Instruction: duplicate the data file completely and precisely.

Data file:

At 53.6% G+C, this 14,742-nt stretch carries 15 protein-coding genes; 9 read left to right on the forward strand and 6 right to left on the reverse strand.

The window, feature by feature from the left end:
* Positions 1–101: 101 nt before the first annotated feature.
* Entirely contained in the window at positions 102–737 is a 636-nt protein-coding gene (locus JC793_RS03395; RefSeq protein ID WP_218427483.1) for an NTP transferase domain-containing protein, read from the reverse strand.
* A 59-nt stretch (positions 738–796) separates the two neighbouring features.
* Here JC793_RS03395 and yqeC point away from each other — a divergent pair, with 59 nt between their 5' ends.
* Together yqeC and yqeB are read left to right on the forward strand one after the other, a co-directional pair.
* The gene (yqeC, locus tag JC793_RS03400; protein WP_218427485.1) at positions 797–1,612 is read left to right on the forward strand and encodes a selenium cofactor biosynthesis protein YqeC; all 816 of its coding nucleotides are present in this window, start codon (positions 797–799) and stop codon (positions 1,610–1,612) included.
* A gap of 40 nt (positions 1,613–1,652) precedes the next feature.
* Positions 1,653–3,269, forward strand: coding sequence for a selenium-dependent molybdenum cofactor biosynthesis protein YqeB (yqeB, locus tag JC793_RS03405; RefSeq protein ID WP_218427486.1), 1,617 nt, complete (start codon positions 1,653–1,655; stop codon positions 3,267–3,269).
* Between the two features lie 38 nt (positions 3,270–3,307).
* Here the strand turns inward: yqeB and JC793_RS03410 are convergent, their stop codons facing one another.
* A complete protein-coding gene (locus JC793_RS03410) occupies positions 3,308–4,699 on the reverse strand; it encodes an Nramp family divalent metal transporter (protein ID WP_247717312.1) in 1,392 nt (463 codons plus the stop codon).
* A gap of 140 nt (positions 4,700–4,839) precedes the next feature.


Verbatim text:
At 53.6% G+C, this 14,742-nt stretch carries 15 protein-coding genes; 9 read left to right on the forward strand and 6 right to left on the reverse strand.

The window, feature by feature from the left end:
* Positions 1–101: 101 nt before the first annotated feature.
* Entirely contained in the window at positions 102–737 is a 636-nt protein-coding gene (locus JC793_RS03395; RefSeq protein ID WP_218427483.1) for an NTP transferase domain-containing protein, read from the reverse strand.
* A 59-nt stretch (positions 738–796) separates the two neighbouring features.
* Here JC793_RS03395 and yqeC point away from each other — a divergent pair, with 59 nt between their 5' ends.
* Together yqeC and yqeB are read left to right on the forward strand one after the other, a co-directional pair.
* The gene (yqeC, locus tag JC793_RS03400; protein WP_218427485.1) at positions 797–1,612 is read left to right on the forward strand and encodes a selenium cofactor biosynthesis protein YqeC; all 816 of its coding nucleotides are present in this window, start codon (positions 797–799) and stop codon (positions 1,610–1,612) included.
* A gap of 40 nt (positions 1,613–1,652) precedes the next feature.
* Positions 1,653–3,269, forward strand: coding sequence for a selenium-dependent molybdenum cofactor biosynthesis protein YqeB (yqeB, locus tag JC793_RS03405; RefSeq protein ID WP_218427486.1), 1,617 nt, complete (start codon positions 1,653–1,655; stop codon positions 3,267–3,269).
* Between the two features lie 38 nt (positions 3,270–3,307).
* Here the strand turns inward: yqeB and JC793_RS03410 are convergent, their stop codons facing one another.
* A complete protein-coding gene (locus JC793_RS03410) occupies positions 3,308–4,699 on the reverse strand; it encodes an Nramp family divalent metal transporter (protein ID WP_247717312.1) in 1,392 nt (463 codons plus the stop codon).
* A gap of 140 nt (positions 4,700–4,839) precedes the next feature.